It has been 56 years since Flannery O’Connor passed from the earth at the all-too-young age of 39. Her legacy as an outstanding writer and extraordinary human being seemed firmly established. However, two precipitating factors have led to her previously untarnished legacy being questioned and the removal of her name from a residence hall at Loyola University Maryland.
The first factor is the George Floyd incident, which ignited an acute hypersensitivity to racism in America. People began seeing racism virtually everywhere. No one was immune from the charge. The second is an article that appeared in a mid-June issue of The New Yorker and was written by Paul Elie, entitled “How Racist Was Flannery O’Connor?” Elie’s title stirs controversy, but it also poisons the well. It does not question whether O’Connor was racist. It simply assumes that she is, the question being to what degree?
Of particular concern to Elie, in marshalling “evidence” about her alleged racism, is a 1964 letter in which O’Connor states: “About the Negroes, the kind I don’t like is the philosophizing, prophesying, pontificating kind, like the James Baldwin kind… My question is usually would this person be endurable if white.”
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“A pox on both your houses,” she once said.
Writing for the The Catholic World Report, Marc Guerra remarks that Elie’s “essay does not reveal anything substantially new—either in terms of factual information or moral and spiritual truth—about O’Connor.” Angela Alaimo O’Donnell, a former Loyola professor, summarily rejects Elie’s claims. She argues that “Elie mines the book for what he refers to as ‘nasty’ passages, removes them from the historical and personal context necessary for understanding them, and presents them to The New Yorker readership with little explanation, all as evidence of O’Connor’s American sin of racism.”
O’Donnell is well qualified to defend Flannery. She is the author of Radical Ambivalence: Race in Flannery O’Connor, in which she carefully examined Flannery’s literary works and personal letters to make a more thorough judgment of her alleged racism. Her verdict is that Flannery O’Connor was most assuredly not a racist. Professor O’Donnell, who currently teaches a course in American Catholic Studies at Fordham University, sent a letter to the president of Loyola Maryland signed by 200 writers, urging him not to remove O’Connor’s name from the residence hall. She stated that “Flannery O’Connor is among the finest writers America has produced. More to the point, she was an observant Catholic whose work is deeply informed by the tenets of her faith. O’Connor believes in the Imago Dei, the fact that every human being is beloved of God and made in the image of God.”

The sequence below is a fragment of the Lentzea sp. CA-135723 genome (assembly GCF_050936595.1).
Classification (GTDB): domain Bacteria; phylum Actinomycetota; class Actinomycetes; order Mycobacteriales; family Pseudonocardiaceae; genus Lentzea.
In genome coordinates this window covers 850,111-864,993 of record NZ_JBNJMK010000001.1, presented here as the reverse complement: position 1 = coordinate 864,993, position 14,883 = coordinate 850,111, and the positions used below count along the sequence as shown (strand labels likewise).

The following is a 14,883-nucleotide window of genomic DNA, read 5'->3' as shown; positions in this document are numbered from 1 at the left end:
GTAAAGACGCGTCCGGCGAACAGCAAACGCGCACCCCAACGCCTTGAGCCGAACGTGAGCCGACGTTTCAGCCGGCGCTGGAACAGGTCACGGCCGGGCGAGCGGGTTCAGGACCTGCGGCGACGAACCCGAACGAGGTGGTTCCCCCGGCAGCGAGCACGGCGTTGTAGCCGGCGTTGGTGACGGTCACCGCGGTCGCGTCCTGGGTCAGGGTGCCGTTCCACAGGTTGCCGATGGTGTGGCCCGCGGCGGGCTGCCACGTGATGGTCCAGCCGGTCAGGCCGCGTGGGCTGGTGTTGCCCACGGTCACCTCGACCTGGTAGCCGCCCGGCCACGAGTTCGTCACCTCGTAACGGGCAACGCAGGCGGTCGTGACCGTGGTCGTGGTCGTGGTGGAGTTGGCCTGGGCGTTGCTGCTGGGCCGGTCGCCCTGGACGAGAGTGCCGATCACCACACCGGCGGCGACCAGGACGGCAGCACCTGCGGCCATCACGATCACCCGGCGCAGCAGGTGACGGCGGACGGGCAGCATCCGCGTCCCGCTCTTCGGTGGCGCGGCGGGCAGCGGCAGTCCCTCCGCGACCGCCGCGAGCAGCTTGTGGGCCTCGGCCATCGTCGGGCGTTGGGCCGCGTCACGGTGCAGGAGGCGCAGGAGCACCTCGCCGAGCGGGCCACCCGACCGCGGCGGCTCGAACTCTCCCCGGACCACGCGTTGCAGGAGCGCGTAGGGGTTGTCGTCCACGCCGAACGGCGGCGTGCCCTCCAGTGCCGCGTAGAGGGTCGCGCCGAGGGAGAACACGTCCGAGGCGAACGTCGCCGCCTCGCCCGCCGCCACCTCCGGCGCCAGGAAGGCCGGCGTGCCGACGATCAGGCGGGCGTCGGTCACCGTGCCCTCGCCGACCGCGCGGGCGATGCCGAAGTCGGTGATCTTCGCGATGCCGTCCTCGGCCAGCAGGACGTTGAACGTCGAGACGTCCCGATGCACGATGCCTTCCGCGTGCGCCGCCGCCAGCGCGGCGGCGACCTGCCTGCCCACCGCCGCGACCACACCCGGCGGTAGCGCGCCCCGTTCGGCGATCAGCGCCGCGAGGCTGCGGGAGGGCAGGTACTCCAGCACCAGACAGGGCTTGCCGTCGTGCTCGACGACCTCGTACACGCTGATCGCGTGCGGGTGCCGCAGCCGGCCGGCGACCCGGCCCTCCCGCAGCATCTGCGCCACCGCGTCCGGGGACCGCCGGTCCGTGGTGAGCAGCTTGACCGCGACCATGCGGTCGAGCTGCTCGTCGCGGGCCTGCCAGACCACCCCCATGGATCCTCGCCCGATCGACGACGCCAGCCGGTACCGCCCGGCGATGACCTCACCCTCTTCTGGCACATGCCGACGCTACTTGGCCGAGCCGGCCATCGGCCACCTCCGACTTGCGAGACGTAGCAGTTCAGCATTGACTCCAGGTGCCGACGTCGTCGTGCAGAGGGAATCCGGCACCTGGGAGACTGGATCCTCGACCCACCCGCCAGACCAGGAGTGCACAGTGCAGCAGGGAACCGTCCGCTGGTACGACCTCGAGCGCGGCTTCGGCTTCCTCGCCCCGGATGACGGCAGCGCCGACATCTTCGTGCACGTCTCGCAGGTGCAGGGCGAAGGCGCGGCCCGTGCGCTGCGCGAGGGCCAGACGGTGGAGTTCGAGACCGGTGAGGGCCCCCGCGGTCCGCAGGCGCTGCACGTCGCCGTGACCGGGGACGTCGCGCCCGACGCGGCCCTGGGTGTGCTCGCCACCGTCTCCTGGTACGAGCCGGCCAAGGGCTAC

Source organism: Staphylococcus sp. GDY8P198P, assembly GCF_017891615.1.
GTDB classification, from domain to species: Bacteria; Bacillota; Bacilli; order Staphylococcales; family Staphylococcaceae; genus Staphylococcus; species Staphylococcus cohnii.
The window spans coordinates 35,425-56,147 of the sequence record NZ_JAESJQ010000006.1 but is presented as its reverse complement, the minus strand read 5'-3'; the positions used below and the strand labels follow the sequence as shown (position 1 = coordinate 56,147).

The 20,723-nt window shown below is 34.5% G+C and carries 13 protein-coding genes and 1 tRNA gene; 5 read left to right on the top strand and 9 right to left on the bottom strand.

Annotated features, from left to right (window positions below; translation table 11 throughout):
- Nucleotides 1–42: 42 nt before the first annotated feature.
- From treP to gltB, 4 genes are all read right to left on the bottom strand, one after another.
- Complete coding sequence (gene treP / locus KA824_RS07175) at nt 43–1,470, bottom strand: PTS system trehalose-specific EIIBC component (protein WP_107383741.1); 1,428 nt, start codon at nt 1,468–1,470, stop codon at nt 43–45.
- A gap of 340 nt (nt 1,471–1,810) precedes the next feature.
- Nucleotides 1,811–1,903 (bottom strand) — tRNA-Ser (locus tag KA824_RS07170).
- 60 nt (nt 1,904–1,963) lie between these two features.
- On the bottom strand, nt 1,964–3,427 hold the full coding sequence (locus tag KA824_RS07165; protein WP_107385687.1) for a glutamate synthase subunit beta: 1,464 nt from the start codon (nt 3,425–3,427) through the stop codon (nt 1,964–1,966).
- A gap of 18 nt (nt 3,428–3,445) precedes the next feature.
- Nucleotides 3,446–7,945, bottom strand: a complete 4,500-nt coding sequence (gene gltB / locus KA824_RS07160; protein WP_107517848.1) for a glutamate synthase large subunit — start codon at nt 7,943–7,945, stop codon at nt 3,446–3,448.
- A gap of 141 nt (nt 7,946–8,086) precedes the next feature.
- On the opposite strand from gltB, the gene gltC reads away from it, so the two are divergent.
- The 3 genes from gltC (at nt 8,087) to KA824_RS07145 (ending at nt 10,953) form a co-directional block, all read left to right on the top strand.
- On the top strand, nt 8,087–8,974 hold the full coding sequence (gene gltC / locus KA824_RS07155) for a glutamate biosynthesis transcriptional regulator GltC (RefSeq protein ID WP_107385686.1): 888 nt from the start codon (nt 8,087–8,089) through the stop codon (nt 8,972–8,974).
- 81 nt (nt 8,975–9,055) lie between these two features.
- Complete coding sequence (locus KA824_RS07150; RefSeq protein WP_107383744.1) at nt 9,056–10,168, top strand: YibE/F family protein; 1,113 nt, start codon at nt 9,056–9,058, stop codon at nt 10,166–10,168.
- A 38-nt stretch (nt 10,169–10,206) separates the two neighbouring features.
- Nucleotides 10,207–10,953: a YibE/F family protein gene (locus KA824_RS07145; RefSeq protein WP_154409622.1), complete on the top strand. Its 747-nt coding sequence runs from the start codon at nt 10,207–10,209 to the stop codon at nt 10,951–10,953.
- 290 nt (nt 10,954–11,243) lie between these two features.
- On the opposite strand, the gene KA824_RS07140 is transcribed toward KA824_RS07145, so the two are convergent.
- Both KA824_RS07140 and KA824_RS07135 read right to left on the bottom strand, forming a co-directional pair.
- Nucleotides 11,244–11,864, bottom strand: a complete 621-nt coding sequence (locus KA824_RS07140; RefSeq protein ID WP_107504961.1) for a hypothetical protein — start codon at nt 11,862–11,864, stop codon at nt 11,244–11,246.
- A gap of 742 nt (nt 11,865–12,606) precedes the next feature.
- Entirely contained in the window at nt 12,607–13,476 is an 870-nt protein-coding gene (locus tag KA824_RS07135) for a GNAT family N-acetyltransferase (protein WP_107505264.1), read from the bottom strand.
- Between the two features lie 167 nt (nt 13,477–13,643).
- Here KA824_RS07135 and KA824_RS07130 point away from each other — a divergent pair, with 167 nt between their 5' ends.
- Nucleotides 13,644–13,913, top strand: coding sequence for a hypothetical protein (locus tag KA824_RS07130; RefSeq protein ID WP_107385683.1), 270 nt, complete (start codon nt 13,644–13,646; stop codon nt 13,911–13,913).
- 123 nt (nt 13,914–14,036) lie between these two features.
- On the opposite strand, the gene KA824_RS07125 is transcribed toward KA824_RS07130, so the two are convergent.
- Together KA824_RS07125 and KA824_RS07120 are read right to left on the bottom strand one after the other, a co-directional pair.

Among the co-signers of O’Donnell’s letter is Alice Walker, a distinguished African American novelist who won the National Book award for The Color Purple. She testifies that the “essential O’Connor is not about racism at all, which is so refreshing, coming, as it does, out of such a racial culture. If it can be said to be ‘about’ anything, then it is ‘about’ prophets and prophecy, ‘about’ revelation. And ‘about’ the impact of supernatural grace on human beings who don’t have a chance of spiritual growth without it.”
The Flannery O’Connor issue may have a greater negative impact on Catholic education in America than in tarnishing O’Connor’s legacy. As Marc Guerra writes, “Taken as a whole, it is difficult not to see Loyola’s choice as a choice not to teach its students about the greatest 20th-century, American Catholic writer of fiction and the Church’s understanding of the mysterious relation of sin, grace, and redemption.”
Flannery O’Connor was an unswerving Catholic in the sense that she made no concessions to political correctness. She consistently saw people in the light of Christ’s vision of them. “For I am no disbeliever in spiritual purpose,” she averred. “I see from the standpoint of Christian orthodoxy. This means for me the meaning of life is centered in our redemption in Christ and what I see in the world I see in relation to that. I don’t think that this is a position that can be taken halfway or one that is particularly easy in these times to make transparent in fiction.”
Will Catholic educators shy away from the likes of Flannery O’Connor in the future because they will seem to be unbending? Will they deem that today’s Marxist utopian vision will supplant the traditional view that all human beings are stained by original sin? Will they interpret the Catholic view as too negative?
The president of Loyola Maryland is sending the wrong message to all Catholic educators. Angela Alaimo O’Donnell laments the effacing of Flannery’s name: “The cancelling of a writer who possesses the wisdom and the power of Flannery O’Connor demonstrates our impoverished imaginations, our narrowness, and our inability to embrace complexity.” These are strong words. But they need to be stated and reiterated. The Catholic vision is one that our society cannot do without. If O’Connor’s name is removed from the residence hall at Loyola Maryland, may it be restored where it has been forgotten, renewed where it has lain dormant, and revitalized where it has been underappreciated.
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